Application secrets

This page is a development guide for application secrets.

Secret entries

Entry Description
secret_key_base The base key to be used for generating a various secrets
otp_key_base The base key for One Time Passwords, described in User management
db_key_base The base key to encrypt the data for attr_encrypted columns
openid_connect_signing_key The signing key for OpenID Connect
encrypted_settings_key_base The base key to encrypt settings files with
ci_jwt_signing_key The base key for encrypting the CI_JOB_JWT and CI_JOB_JWT_V2 predefined CI/CD variables. CI_JOB_JWT and CI_JOB_JWT_V2 were deprecated in GitLab 15.9 and are scheduled to be removed in GitLab 17.0.

Where the secrets are stored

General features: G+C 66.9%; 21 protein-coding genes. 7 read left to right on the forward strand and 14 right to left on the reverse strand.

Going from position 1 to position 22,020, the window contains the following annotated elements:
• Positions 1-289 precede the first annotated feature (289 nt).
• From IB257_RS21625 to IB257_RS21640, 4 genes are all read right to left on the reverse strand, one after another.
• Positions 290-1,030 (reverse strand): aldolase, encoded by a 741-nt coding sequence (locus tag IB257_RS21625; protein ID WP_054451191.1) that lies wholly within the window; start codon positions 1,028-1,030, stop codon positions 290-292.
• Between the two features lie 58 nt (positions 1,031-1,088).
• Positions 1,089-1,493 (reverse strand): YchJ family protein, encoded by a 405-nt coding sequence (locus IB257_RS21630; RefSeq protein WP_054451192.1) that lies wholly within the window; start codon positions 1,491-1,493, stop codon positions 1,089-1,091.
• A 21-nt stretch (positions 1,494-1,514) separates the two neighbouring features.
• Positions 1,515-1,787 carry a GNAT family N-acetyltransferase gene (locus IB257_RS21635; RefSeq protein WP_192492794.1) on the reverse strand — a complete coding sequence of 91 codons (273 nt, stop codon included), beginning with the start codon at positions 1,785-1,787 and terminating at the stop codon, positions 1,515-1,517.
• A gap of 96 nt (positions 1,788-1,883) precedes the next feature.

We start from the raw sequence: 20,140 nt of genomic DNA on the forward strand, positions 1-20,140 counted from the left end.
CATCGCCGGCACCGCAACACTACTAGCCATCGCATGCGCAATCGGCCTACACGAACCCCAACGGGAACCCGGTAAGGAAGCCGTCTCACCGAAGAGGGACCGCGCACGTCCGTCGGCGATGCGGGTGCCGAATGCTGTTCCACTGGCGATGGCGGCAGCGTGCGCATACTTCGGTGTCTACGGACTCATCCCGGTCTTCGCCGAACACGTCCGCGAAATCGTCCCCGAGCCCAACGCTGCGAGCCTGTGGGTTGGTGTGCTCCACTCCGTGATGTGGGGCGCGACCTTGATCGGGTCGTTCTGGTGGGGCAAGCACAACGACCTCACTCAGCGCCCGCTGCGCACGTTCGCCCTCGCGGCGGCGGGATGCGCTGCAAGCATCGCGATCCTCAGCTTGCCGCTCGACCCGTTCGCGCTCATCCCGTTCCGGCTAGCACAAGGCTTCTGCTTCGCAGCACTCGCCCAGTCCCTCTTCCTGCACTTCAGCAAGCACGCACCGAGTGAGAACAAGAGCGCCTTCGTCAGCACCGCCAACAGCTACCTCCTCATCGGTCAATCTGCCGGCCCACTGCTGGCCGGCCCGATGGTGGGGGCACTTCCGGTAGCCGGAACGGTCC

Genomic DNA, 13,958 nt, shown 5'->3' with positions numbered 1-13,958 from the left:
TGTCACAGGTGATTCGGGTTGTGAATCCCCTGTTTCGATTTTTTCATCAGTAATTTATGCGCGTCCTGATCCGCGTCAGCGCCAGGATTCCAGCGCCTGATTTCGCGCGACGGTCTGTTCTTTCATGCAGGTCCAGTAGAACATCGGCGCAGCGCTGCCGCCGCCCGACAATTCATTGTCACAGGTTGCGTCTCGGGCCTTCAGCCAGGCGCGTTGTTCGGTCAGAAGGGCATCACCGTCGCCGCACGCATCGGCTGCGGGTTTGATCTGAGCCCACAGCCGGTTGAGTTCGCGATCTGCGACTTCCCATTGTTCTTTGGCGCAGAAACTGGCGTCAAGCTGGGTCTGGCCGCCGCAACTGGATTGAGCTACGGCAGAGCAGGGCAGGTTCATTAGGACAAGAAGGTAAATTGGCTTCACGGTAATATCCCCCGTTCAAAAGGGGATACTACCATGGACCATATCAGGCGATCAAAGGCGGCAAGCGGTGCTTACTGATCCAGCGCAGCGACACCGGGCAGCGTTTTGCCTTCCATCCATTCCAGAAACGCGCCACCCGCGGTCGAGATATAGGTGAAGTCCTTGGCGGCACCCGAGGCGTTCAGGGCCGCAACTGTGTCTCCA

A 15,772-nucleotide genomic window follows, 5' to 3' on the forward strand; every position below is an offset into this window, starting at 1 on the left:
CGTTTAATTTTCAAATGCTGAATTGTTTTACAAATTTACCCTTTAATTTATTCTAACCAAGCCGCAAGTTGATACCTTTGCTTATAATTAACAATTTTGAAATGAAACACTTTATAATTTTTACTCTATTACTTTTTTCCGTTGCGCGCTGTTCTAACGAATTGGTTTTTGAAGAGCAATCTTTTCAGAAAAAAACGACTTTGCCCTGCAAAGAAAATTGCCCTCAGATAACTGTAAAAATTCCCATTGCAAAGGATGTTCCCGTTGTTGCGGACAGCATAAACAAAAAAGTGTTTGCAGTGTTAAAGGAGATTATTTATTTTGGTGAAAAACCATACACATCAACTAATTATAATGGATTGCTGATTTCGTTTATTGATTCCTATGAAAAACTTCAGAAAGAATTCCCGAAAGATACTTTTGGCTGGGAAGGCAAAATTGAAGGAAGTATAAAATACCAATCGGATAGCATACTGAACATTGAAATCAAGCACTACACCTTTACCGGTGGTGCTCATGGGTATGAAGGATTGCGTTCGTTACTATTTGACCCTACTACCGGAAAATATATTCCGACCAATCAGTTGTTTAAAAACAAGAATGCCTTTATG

Installation type Location
Linux package /etc/gitlab/gitlab-secrets.json
Cloud Native GitLab Charts Kubernetes Secrets
Self-compiled <path-to-gitlab-rails>/config/secrets.yml (Automatically generated by 01_secret_token.rb)

Warning: Before you add a new secret to application secrets

Before you add a new secret to config/initializers/01_secret_token.rb, make sure you also update Omnibus GitLab or updates fail. Omnibus is responsible for writing the secrets.yml file. If Omnibus doesn’t know about a secret, Rails attempts to write to the file, but this fails because Rails doesn’t have write access. The same rules apply to Cloud Native GitLab charts, you must update the charts at first. In case you need the secret to have same value on each node (which is usually the case) you need to make sure it’s configured for all environments prior to changing this file.


Further iteration

We may either deprecate or remove this automatic secret generation 01_secret_token.rb in the future. See issue 222690 for more information.